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Influenza vaccination is critical to public health, and vaccine uptake should be widely encouraged. The effects of vaccination on non-influenza-specific outcomes—for example, on risk of acute myocardial infarction (AMI)—nonetheless remain controversial. Several studies reported no difference in either initial myocardial infarction1 or recurrent coronary events among individuals who received influenza vaccination relative to those who did not.2 However, a recent meta-analysis of randomised control trials suggests that influenza vaccination may offer additional benefit by preventing cardiac events among high-risk patients.3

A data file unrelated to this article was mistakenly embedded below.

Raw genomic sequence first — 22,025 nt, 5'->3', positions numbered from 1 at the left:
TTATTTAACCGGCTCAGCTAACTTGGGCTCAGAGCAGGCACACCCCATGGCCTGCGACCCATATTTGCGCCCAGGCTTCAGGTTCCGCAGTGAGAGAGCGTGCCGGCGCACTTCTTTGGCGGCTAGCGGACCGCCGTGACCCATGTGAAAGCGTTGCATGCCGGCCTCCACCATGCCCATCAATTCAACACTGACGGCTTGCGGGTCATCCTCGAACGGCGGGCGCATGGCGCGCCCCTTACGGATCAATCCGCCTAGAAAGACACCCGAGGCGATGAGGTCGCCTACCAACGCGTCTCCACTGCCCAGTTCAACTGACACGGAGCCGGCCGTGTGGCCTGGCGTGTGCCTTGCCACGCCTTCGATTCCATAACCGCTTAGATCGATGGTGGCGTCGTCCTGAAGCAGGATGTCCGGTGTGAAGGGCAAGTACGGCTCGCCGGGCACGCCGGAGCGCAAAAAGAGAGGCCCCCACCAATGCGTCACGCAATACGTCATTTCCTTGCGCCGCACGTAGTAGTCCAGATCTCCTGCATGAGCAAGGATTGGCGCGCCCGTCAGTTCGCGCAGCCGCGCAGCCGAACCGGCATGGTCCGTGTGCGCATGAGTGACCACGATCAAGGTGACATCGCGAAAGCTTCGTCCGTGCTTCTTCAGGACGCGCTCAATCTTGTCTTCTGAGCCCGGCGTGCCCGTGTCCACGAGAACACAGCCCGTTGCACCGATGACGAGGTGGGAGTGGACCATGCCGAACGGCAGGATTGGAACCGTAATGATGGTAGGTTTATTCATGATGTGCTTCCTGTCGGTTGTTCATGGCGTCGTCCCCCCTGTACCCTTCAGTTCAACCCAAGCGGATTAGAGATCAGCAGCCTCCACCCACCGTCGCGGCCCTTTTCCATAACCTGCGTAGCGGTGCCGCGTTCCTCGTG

The recent observational study of ischaemic heart disease and influenza by MacIntyre et al4 also suggests a substantial benefit of vaccination on AMI in a more general population. The critical result of this study is that influenza vaccination dramatically reduces risk of AMI, reported as an OR of 0.55 in Table 3.4 This table also reports that influenza infection itself is not associated with AMI. The contrast of these results, derived from a single multivariate regression model, raises several methodological concerns.
The obvious mechanism by which influenza vaccine might prevent AMI is by preventing influenza infection; that is, infection is part of the hypothesised …